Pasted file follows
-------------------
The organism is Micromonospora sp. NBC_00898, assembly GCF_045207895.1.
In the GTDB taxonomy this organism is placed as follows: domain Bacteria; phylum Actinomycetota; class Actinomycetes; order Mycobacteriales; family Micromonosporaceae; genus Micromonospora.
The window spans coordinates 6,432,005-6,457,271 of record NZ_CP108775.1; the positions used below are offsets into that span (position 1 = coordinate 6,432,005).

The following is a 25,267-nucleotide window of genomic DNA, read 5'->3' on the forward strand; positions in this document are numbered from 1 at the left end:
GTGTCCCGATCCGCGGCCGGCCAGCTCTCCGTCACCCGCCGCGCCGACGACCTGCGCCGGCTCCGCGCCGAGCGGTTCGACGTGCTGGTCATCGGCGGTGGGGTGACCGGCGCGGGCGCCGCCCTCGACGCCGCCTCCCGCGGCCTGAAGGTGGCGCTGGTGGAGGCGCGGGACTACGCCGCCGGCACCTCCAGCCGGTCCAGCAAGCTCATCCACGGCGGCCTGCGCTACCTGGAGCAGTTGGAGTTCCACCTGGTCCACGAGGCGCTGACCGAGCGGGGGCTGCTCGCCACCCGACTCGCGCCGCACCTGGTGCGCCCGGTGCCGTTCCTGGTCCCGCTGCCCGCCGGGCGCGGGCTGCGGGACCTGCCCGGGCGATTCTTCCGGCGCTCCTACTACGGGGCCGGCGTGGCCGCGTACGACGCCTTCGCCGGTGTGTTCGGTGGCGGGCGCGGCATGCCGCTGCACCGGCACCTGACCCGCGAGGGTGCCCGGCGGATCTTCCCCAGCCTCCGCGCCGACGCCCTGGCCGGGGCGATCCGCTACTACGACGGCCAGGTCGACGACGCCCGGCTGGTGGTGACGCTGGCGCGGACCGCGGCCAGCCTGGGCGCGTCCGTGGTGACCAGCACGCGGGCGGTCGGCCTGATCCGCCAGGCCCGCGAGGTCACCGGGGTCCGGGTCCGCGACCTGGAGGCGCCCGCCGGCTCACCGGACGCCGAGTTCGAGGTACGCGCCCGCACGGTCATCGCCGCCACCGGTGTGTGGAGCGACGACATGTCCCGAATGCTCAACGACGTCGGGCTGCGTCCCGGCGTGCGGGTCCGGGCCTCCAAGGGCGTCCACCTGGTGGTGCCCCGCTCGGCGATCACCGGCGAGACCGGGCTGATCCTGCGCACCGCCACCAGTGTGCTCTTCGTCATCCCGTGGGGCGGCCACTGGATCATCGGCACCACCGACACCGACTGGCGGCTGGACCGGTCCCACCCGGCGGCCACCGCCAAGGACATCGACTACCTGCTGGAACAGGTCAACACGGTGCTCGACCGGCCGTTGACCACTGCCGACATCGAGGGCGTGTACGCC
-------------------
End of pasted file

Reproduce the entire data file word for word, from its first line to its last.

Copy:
The organism is Micromonospora sp. NBC_00898, assembly GCF_045207895.1.
In the GTDB taxonomy this organism is placed as follows: domain Bacteria; phylum Actinomycetota; class Actinomycetes; order Mycobacteriales; family Micromonosporaceae; genus Micromonospora.
The window spans coordinates 6,432,005-6,457,271 of record NZ_CP108775.1; the positions used below are offsets into that span (position 1 = coordinate 6,432,005).

The following is a 25,267-nucleotide window of genomic DNA, read 5'->3' on the forward strand; positions in this document are numbered from 1 at the left end:
GTGTCCCGATCCGCGGCCGGCCAGCTCTCCGTCACCCGCCGCGCCGACGACCTGCGCCGGCTCCGCGCCGAGCGGTTCGACGTGCTGGTCATCGGCGGTGGGGTGACCGGCGCGGGCGCCGCCCTCGACGCCGCCTCCCGCGGCCTGAAGGTGGCGCTGGTGGAGGCGCGGGACTACGCCGCCGGCACCTCCAGCCGGTCCAGCAAGCTCATCCACGGCGGCCTGCGCTACCTGGAGCAGTTGGAGTTCCACCTGGTCCACGAGGCGCTGACCGAGCGGGGGCTGCTCGCCACCCGACTCGCGCCGCACCTGGTGCGCCCGGTGCCGTTCCTGGTCCCGCTGCCCGCCGGGCGCGGGCTGCGGGACCTGCCCGGGCGATTCTTCCGGCGCTCCTACTACGGGGCCGGCGTGGCCGCGTACGACGCCTTCGCCGGTGTGTTCGGTGGCGGGCGCGGCATGCCGCTGCACCGGCACCTGACCCGCGAGGGTGCCCGGCGGATCTTCCCCAGCCTCCGCGCCGACGCCCTGGCCGGGGCGATCCGCTACTACGACGGCCAGGTCGACGACGCCCGGCTGGTGGTGACGCTGGCGCGGACCGCGGCCAGCCTGGGCGCGTCCGTGGTGACCAGCACGCGGGCGGTCGGCCTGATCCGCCAGGCCCGCGAGGTCACCGGGGTCCGGGTCCGCGACCTGGAGGCGCCCGCCGGCTCACCGGACGCCGAGTTCGAGGTACGCGCCCGCACGGTCATCGCCGCCACCGGTGTGTGGAGCGACGACATGTCCCGAATGCTCAACGACGTCGGGCTGCGTCCCGGCGTGCGGGTCCGGGCCTCCAAGGGCGTCCACCTGGTGGTGCCCCGCTCGGCGATCACCGGCGAGACCGGGCTGATCCTGCGCACCGCCACCAGTGTGCTCTTCGTCATCCCGTGGGGCGGCCACTGGATCATCGGCACCACCGACACCGACTGGCGGCTGGACCGGTCCCACCCGGCGGCCACCGCCAAGGACATCGACTACCTGCTGGAACAGGTCAACACGGTGCTCGACCGGCCGTTGACCACTGCCGACATCGAGGGCGTGTACGCC